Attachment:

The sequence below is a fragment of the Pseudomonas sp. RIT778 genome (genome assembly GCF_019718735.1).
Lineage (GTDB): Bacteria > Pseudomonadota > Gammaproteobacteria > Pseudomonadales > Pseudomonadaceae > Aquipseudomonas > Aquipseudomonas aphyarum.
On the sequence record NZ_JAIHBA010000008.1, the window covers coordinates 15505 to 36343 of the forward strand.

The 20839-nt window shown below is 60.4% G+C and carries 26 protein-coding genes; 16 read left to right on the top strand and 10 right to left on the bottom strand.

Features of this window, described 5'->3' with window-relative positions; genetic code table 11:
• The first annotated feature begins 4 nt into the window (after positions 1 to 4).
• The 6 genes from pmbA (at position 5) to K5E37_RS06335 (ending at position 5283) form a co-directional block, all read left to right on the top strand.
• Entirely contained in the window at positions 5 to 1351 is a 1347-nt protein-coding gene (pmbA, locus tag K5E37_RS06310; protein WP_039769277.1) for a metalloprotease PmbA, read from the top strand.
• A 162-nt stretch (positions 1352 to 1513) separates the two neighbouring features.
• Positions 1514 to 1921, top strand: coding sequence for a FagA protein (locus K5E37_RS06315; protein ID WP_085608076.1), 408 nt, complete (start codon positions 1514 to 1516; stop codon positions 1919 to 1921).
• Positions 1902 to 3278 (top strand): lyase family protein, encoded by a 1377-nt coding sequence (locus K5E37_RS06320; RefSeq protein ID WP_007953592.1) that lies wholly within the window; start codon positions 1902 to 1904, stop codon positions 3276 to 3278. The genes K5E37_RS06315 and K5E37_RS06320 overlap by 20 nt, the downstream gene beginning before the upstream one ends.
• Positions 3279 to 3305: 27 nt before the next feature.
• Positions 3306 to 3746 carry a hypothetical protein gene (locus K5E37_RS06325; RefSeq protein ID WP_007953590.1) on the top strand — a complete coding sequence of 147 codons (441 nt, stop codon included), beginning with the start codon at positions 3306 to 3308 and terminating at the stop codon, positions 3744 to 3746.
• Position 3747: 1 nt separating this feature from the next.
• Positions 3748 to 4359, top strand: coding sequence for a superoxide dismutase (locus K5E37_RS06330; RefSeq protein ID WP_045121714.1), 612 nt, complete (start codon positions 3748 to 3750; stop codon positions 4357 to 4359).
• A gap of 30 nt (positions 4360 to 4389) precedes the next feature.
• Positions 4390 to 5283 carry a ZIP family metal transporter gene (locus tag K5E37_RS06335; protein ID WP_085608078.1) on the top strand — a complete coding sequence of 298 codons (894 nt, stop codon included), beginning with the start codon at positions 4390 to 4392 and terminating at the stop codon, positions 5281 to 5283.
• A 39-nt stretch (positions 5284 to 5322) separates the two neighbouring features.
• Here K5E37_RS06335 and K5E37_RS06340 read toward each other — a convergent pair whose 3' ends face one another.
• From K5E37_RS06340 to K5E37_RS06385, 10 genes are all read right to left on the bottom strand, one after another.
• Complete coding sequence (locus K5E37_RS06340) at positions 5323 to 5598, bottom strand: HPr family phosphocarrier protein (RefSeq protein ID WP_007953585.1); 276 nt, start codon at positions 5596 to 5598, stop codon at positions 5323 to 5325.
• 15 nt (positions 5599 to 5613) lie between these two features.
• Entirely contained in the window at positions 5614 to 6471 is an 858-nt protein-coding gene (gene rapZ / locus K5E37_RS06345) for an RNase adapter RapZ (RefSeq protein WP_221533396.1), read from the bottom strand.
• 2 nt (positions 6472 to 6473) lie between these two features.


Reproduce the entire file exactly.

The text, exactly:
The sequence below is a fragment of the Pseudomonas sp. RIT778 genome (genome assembly GCF_019718735.1).
Lineage (GTDB): Bacteria > Pseudomonadota > Gammaproteobacteria > Pseudomonadales > Pseudomonadaceae > Aquipseudomonas > Aquipseudomonas aphyarum.
On the sequence record NZ_JAIHBA010000008.1, the window covers coordinates 15505 to 36343 of the forward strand.

The 20839-nt window shown below is 60.4% G+C and carries 26 protein-coding genes; 16 read left to right on the top strand and 10 right to left on the bottom strand.

Features of this window, described 5'->3' with window-relative positions; genetic code table 11:
• The first annotated feature begins 4 nt into the window (after positions 1 to 4).
• The 6 genes from pmbA (at position 5) to K5E37_RS06335 (ending at position 5283) form a co-directional block, all read left to right on the top strand.
• Entirely contained in the window at positions 5 to 1351 is a 1347-nt protein-coding gene (pmbA, locus tag K5E37_RS06310; protein WP_039769277.1) for a metalloprotease PmbA, read from the top strand.
• A 162-nt stretch (positions 1352 to 1513) separates the two neighbouring features.
• Positions 1514 to 1921, top strand: coding sequence for a FagA protein (locus K5E37_RS06315; protein ID WP_085608076.1), 408 nt, complete (start codon positions 1514 to 1516; stop codon positions 1919 to 1921).
• Positions 1902 to 3278 (top strand): lyase family protein, encoded by a 1377-nt coding sequence (locus K5E37_RS06320; RefSeq protein ID WP_007953592.1) that lies wholly within the window; start codon positions 1902 to 1904, stop codon positions 3276 to 3278. The genes K5E37_RS06315 and K5E37_RS06320 overlap by 20 nt, the downstream gene beginning before the upstream one ends.
• Positions 3279 to 3305: 27 nt before the next feature.
• Positions 3306 to 3746 carry a hypothetical protein gene (locus K5E37_RS06325; RefSeq protein ID WP_007953590.1) on the top strand — a complete coding sequence of 147 codons (441 nt, stop codon included), beginning with the start codon at positions 3306 to 3308 and terminating at the stop codon, positions 3744 to 3746.
• Position 3747: 1 nt separating this feature from the next.
• Positions 3748 to 4359, top strand: coding sequence for a superoxide dismutase (locus K5E37_RS06330; RefSeq protein ID WP_045121714.1), 612 nt, complete (start codon positions 3748 to 3750; stop codon positions 4357 to 4359).
• A gap of 30 nt (positions 4360 to 4389) precedes the next feature.
• Positions 4390 to 5283 carry a ZIP family metal transporter gene (locus tag K5E37_RS06335; protein ID WP_085608078.1) on the top strand — a complete coding sequence of 298 codons (894 nt, stop codon included), beginning with the start codon at positions 4390 to 4392 and terminating at the stop codon, positions 5281 to 5283.
• A 39-nt stretch (positions 5284 to 5322) separates the two neighbouring features.
• Here K5E37_RS06335 and K5E37_RS06340 read toward each other — a convergent pair whose 3' ends face one another.
• From K5E37_RS06340 to K5E37_RS06385, 10 genes are all read right to left on the bottom strand, one after another.
• Complete coding sequence (locus K5E37_RS06340) at positions 5323 to 5598, bottom strand: HPr family phosphocarrier protein (RefSeq protein ID WP_007953585.1); 276 nt, start codon at positions 5596 to 5598, stop codon at positions 5323 to 5325.
• 15 nt (positions 5599 to 5613) lie between these two features.
• Entirely contained in the window at positions 5614 to 6471 is an 858-nt protein-coding gene (gene rapZ / locus K5E37_RS06345) for an RNase adapter RapZ (RefSeq protein WP_221533396.1), read from the bottom strand.
• 2 nt (positions 6472 to 6473) lie between these two features.